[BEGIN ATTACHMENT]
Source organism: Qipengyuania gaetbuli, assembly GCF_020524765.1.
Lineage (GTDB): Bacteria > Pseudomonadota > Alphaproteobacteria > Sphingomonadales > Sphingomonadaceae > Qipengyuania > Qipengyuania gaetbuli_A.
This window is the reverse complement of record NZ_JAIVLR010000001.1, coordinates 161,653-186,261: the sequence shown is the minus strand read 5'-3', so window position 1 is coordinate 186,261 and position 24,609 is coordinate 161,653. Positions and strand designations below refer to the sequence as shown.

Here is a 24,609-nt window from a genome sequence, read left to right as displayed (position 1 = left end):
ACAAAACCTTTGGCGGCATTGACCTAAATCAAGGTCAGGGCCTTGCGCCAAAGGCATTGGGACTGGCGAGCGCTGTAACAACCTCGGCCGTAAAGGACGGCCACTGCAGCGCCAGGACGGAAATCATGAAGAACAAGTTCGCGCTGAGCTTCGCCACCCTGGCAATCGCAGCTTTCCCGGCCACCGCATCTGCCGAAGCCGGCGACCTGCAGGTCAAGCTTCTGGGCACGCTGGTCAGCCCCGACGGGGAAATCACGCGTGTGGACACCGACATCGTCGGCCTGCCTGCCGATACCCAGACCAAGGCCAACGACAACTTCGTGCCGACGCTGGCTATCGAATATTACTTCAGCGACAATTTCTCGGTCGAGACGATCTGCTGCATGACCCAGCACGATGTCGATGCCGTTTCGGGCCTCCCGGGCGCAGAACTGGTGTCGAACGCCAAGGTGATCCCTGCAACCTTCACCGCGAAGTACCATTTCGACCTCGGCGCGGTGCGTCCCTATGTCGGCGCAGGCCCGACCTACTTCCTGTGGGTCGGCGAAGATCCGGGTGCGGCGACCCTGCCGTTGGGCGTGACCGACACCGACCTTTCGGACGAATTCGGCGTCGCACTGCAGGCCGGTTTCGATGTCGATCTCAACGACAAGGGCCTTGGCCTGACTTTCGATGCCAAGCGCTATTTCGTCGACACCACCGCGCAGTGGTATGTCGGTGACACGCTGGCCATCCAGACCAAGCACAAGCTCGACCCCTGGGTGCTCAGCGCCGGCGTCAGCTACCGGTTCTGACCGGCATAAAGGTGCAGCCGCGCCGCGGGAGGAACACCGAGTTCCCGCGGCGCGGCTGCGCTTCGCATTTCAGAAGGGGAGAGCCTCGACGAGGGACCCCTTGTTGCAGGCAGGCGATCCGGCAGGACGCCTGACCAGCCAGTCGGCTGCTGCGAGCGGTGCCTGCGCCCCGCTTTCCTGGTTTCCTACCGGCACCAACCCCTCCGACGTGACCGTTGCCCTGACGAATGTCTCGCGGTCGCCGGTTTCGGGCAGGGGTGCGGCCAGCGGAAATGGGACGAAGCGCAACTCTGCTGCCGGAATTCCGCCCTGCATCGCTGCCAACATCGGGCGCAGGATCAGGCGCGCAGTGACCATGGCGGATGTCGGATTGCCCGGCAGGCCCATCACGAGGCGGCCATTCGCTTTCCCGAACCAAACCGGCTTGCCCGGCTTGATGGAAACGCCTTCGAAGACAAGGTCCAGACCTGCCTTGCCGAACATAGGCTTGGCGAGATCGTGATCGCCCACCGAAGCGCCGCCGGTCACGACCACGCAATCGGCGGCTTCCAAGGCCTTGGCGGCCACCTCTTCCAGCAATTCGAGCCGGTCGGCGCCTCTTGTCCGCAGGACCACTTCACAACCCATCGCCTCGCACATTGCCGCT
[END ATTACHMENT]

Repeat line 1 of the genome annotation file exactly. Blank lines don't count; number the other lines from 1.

Source organism: Qipengyuania gaetbuli, assembly GCF_020524765.1.